It’s hard to determine whether President Donald Trump’s reelection pitch is impressively perverse or perversely impressive.

The only thing we know for sure is that it is odd.

Odd, indeed.

His 70-minute-long, rambling and – to use a favorite Trump term – low-energy speech accepting the Republican presidential nomination demonstrates that.

Much of the attention focused on the president’s acceptance address has been on the setting. Critics have noted that he violated long-held political norms – and, quite possibly, the law – by giving a political speech on the White House lawn. They also have taken aim at the fact that he packed more than 1,000 people, most of them not wearing masks, together to hear him speak, in violation of medical advice and public health cautions.

Those are valid points, but they overlook the fact that Trump delivered an insurgent’s, rather than an incumbent’s, speech. He spent a great deal of time attacking his Democratic opponent, former Vice President Joe Biden, in complicated and often bizarre ways.

But he didn’t devote much energy to defending his own four years in office.

How could he?

The days leading up to Trump’s acceptance of re-nomination were tumultuous ones. News came down that not one, but two criminal investigations into his and his family’s business affairs are ongoing in New York state. At least one of his sons fretted to friendly reporters that members of the Trump family might be prosecuted the minute they leave office. Recordings of the president’s sister – a former federal judge – surfaced in which she depicted Trump as an amoral moron.

And the nation itself was on fire.

In his speech, the president warned Americans of the dire consequences of electing Joe Biden president.

If Biden moves into the Oval Office, Trump said, our city streets would erupt in violence and chaos. Jobs would disappear. Pestilence would roam the land. Americans would have to live in fear.

The obvious problem with the president’s argument is that all these things are happening now.

In Donald Trump’s America.

Worse, these things didn’t happen when President Barack Obama and Biden had the keys to the White House. They also didn’t occur to this degree when George W. Bush or Bill Clinton or George H.W. Bush or Ronald Reagan served president.

One must go back to the presidency of Jimmy Carter to find a time when this many Americans were discontented with the nation’s direction and distrustful of the country’s leadership.

President Trump blames the coronavirus pandemic for all the nation’s troubles and his political challenges. He calls it the China virus, as if that absolves him of responsibility.

It doesn’t.

Even if the disease originated elsewhere, it still is a president’s job to protect this country and its citizens from foreign threats. Trump has failed at that spectacularly.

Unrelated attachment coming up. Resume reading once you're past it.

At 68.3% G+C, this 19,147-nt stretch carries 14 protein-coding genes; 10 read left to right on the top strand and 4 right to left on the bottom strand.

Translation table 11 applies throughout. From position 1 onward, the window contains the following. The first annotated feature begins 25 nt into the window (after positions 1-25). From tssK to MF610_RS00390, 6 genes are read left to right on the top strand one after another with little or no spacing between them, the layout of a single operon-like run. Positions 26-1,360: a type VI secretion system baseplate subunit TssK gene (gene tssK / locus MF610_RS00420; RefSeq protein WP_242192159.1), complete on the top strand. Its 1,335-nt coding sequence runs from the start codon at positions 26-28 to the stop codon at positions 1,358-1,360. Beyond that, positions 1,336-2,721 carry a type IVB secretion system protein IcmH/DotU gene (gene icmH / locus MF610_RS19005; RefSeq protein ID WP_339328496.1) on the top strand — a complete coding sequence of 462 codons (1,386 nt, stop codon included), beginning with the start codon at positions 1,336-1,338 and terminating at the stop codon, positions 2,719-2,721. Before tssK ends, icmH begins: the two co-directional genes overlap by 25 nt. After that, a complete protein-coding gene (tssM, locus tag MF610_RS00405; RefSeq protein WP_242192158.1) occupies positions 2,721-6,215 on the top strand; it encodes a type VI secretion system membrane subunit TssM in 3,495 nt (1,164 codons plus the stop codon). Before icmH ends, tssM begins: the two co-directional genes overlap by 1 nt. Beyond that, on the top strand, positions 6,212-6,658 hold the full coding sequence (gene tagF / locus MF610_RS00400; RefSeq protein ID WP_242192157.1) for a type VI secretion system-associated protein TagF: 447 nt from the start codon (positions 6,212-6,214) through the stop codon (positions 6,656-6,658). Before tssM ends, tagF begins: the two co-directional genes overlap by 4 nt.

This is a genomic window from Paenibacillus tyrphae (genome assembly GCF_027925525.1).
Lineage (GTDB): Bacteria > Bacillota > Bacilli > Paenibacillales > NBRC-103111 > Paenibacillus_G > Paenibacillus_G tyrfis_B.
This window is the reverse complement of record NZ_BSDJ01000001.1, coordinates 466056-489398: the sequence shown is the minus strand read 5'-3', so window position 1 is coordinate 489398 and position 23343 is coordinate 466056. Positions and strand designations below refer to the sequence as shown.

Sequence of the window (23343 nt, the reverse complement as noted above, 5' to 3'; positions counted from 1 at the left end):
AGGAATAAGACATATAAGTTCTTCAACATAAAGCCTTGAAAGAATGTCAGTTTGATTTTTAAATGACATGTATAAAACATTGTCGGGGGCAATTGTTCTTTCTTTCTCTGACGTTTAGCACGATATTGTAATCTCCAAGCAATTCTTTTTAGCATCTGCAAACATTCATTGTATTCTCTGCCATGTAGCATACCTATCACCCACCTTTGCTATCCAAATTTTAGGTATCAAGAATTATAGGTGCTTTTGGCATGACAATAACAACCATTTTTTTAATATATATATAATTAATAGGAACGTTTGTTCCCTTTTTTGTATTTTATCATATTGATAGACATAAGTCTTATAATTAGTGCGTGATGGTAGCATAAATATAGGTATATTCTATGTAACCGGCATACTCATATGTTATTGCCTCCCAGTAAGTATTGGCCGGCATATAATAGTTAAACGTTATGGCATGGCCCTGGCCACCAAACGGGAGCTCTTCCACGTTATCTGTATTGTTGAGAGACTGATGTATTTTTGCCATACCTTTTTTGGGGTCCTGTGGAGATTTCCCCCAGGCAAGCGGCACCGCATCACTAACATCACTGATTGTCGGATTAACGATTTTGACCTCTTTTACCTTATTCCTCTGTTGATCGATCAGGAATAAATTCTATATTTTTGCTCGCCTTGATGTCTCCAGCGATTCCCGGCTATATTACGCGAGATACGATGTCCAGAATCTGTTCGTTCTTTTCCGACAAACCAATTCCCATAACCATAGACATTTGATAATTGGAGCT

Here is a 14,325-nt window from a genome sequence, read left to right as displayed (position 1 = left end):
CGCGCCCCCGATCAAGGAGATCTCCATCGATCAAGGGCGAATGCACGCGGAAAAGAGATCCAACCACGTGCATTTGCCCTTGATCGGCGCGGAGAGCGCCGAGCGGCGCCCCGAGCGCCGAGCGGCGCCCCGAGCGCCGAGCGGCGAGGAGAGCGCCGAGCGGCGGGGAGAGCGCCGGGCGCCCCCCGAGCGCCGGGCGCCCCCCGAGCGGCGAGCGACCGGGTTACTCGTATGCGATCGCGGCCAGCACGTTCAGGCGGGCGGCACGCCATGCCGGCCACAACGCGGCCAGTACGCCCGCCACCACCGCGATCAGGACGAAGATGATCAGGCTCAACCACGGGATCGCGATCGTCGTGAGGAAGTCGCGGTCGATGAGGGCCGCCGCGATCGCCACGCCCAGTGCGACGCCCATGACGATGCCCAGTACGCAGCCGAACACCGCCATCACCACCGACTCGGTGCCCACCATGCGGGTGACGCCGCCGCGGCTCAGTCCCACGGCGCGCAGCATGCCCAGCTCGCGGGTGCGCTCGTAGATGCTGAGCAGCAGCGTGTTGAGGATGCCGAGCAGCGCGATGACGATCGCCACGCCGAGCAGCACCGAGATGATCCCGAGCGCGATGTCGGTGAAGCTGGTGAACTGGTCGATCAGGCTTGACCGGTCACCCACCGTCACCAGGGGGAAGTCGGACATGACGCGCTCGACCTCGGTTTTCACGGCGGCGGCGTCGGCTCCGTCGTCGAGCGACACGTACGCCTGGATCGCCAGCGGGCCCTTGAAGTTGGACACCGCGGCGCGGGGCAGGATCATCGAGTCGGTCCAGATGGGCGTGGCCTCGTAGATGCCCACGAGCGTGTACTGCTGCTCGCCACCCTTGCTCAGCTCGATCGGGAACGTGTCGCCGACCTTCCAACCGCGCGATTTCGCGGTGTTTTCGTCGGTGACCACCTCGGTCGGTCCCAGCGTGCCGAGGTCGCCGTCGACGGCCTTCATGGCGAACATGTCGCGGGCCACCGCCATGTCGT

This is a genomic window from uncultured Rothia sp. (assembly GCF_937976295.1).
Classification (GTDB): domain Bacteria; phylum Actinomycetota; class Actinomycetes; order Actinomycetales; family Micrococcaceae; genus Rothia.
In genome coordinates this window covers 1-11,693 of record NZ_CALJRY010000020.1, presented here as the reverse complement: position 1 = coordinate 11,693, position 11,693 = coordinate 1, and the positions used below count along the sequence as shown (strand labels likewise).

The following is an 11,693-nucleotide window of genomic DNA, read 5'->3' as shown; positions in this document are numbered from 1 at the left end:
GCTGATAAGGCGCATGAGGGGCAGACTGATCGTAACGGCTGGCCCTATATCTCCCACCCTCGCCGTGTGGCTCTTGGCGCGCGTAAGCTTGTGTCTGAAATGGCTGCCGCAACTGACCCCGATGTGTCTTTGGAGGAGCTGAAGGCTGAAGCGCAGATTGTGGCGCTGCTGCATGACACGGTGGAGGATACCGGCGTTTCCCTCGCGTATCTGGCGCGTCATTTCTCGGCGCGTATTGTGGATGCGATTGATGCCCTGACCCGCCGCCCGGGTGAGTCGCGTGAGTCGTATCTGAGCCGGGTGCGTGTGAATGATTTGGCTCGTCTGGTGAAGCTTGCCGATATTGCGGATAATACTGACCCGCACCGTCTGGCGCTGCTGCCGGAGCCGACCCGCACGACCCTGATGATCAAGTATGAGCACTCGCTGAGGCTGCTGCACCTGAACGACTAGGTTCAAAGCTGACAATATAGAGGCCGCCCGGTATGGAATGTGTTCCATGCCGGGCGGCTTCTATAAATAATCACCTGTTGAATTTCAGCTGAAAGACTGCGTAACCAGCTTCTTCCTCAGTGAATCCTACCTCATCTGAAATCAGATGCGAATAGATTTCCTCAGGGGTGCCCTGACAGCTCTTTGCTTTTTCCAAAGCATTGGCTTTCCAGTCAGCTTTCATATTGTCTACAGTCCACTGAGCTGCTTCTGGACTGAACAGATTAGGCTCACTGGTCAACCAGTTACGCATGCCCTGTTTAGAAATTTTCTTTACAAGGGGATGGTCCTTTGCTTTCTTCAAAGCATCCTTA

There have been only 24 battles in our nearly 250-year history as a nation in which the United States recorded more than 1,000 fatalities. Each such conflict was occasion for tremendous national mourning.

We now lose 1,000 or more Americans per day to the coronavirus. We already have racked up a world-leading 177,000-plus deaths – more than three times the number of casualties the Vietnam War produced. By year’s end, if the projections are correct, we will have lost 300,000 Americans to this disease – or 75 percent of the deaths we suffered in World War II’s four years of combat.

The economic consequences have been almost as bad. Millions of Americans have lost their jobs. Even before the pandemic, wages were static.

And our communities are close to war zones. The police-action shootings of unarmed black people have prompted Americans by the hundreds, by the thousands, even by the millions, to protest. These protests, in turn, have prompted armed and irresponsible people like a gun-waving couple in St. Louis or a 17-year-old Trump supporter with an assault weapon to think they have license to threaten or even injure people exercising their constitutional rights.

That’s what makes Trump’s approach so perverse and so oddly impressive.

His combinations of denial of reality and projection of responsibility are almost Olympian in aspiration.

When Donald Trump took the presidential oath of office nearly four years ago, he vowed to end the carnage in America’s streets.

Instead, he brought it with him.

John Krull is director of Franklin College’s Pulliam School of Journalism and publisher of, a news website powered by Franklin College journalism students.

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